By On the occasion of our 20th anniversary
By Gustavo Arellano
By R. Scott Moxley
By Alfonso Delgado
By Courtney Hamilton
By Joel Beers
By Peter Maguire
By Charles Lam
“Beyond the financing issue is the matter of whether there was adequate transparency and candor by Irvine city officials in keeping taxpayers informed of the full consequences of the park-financing structure,” the panel said.
Needless to say, the report infuriated Agran and his allies. Slater opines that having the same group of people controlling each body “is not a conflict of interest” because most California cities practice the same arrangement.
“The grand jury was off-base on that finding,” says Slater, who recommends the council “reject” all of the grand jury’s findings and recommendations as “unwarranted and unreasonable.”
Krom—who eight years ago campaigned on a pledge to “make the Great Park great!”—suggests the grand jury was playing cynical politics near an election. Kang lamely assures the public that despite the council’s terse rejection of the grand jury’s report, “We will continue to listen to the public.” Shea and Steven Choi, her Republican colleague on the council, say the grand jury has raised “real concerns” and should be treated with respect, not “aggression.”
But a now scowling Agran—who has never hidden his contempt for the grand jury—unleashes his fury. The mayor pro tem calls the report not just “off-base,” but also “absurd,” “false,” “regrettable,” “nonsense” and “a diatribe.”
He says his anti-new-taxes pledge for park construction and maintenance has “never” included a promise to not seek federal and state tax funds, even though, as I type this, I am looking at a 2004 written pledge by Agran, Krom and Kang that they—the self-appointed “Great Park Team”—are “committed to using private funds to develop a world-class park at El Toro.”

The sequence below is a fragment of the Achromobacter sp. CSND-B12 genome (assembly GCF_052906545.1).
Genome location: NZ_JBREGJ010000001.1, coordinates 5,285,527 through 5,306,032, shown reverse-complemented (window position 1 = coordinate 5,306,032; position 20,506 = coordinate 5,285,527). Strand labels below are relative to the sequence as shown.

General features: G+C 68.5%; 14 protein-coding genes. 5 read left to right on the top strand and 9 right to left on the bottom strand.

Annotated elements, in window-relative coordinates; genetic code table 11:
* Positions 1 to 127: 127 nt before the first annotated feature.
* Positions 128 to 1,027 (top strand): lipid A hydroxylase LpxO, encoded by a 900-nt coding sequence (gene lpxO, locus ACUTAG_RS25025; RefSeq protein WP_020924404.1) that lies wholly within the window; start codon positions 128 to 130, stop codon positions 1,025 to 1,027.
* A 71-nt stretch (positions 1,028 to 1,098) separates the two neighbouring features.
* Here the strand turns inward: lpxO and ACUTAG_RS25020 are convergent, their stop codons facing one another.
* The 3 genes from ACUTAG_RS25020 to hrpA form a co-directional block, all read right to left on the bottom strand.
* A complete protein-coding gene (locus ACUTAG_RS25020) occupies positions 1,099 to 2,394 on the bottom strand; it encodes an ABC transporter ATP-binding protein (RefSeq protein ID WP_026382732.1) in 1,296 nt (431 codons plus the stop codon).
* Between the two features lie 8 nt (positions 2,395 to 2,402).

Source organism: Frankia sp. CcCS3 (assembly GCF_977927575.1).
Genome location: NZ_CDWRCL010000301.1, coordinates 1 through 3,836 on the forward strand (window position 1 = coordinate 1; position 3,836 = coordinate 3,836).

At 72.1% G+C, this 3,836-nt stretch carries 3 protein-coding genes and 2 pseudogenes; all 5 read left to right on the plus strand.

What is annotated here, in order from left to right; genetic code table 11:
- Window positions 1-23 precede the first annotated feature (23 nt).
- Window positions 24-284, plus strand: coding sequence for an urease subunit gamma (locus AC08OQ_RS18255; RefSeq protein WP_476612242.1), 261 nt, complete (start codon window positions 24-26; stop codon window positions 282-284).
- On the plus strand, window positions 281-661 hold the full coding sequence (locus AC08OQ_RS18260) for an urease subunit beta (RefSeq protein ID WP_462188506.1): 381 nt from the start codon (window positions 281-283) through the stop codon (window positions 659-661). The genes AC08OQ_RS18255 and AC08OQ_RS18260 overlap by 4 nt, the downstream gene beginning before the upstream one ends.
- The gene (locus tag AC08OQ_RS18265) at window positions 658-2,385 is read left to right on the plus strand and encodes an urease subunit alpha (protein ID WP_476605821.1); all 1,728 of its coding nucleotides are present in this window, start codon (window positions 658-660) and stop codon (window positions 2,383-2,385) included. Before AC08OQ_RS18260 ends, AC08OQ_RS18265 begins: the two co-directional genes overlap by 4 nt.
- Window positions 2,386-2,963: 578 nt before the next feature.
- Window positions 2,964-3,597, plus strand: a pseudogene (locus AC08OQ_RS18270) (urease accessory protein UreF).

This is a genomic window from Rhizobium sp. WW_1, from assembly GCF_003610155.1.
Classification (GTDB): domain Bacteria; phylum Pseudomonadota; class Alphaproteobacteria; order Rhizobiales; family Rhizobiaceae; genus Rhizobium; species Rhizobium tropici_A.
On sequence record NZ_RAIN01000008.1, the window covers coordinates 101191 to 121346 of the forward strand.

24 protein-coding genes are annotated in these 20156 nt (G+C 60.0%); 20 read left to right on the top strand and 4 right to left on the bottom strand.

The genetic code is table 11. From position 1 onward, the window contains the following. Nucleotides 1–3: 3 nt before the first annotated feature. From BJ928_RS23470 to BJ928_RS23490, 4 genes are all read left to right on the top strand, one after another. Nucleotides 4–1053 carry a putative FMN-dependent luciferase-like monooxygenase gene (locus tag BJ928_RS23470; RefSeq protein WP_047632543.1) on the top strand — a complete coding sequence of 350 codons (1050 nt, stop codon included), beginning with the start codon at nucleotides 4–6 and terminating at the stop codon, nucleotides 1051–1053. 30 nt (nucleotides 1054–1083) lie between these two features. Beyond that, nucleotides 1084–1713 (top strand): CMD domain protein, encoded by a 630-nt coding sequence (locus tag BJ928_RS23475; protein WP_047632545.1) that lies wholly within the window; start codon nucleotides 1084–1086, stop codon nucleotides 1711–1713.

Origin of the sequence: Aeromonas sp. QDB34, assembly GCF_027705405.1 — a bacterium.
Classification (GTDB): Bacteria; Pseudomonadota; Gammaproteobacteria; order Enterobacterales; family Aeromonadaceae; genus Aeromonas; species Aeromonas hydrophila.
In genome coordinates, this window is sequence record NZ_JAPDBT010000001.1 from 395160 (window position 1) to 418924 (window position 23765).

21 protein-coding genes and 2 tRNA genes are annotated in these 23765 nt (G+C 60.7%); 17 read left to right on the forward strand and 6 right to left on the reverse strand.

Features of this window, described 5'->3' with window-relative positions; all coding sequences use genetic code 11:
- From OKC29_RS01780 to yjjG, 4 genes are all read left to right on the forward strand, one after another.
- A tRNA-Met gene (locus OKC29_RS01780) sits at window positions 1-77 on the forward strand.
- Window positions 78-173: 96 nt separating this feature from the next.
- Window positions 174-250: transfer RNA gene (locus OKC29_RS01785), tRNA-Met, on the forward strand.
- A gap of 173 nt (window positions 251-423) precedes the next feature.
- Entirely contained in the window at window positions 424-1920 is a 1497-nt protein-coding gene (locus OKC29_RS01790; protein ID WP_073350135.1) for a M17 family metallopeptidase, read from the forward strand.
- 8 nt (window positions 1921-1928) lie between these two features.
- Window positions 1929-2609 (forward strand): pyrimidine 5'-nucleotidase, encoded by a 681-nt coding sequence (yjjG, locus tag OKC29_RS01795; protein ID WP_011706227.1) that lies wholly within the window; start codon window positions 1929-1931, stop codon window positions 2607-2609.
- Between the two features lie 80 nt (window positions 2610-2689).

Concerning the $134 million loan, Agran opines that he would have been “foolish” not to take advantage of redevelopment loopholes to benefit the park.
“All of our Great Park work has been guided by outstanding lawyers and consultants,” he says. “We’ve put together an action plan that allows us to move forward.”
Agran acknowledges his park operations could look “counterintuitive and complex,” adding, “but that doesn’t mean anything is awry. To the contrary, it’s sound. That ought to have been the finding of the grand jury. . . . Anybody with an ounce of sense knows that.”
* * *
The soundness of Agran’s park operation was revealed in a 2009 random professional audit. It documented proof that the county’s current largest public-works project at $1.2 billion is ripe with incompetence, corruption or, worse, both. Those findings included:
• Missing and incomplete records;
• Loose management controls;
• Questionable records for invoices, time keeping, travel and entertainment;
• Systematic bypassing of accounting rules for questionable spending;
• A “suspicious movement” of unallocated public funds between Great Park consultants.
Plus, the audit found that the park’s records system seemed created to thwart access by legitimate outside inspection, and in at least one instance, financial records were blatantly falsified.
The Great Park board’s response? As with the recent grand-jury report, it called the audit unfair and suggested it was possibly motivated by a secret, nefarious anti-park sentiment. Besides, maintaining a decent records system wasn’t practical because, it was argued, building a park is “inherently a creative exercise.”
Agran might have added another excuse. His stump speech now includes a standard reference to how he views himself. He says he’s a “wealth generator,” which is ironic and funny given his history as a hardcore liberal activist. It also underscores Agran’s enormous ego.
But he’s right.
While weeds continue to wave silently over the abandoned Marine Corps air base, some well-connected people certainly have gotten very rich thanks to Agran.
Now, can we finally build this damn park?
This article appeared in print as "Hot Air: Thanks to Larry Agran, a few people have gotten very rich from the county’s proposed $1.2 billion Great Park before it has even been built."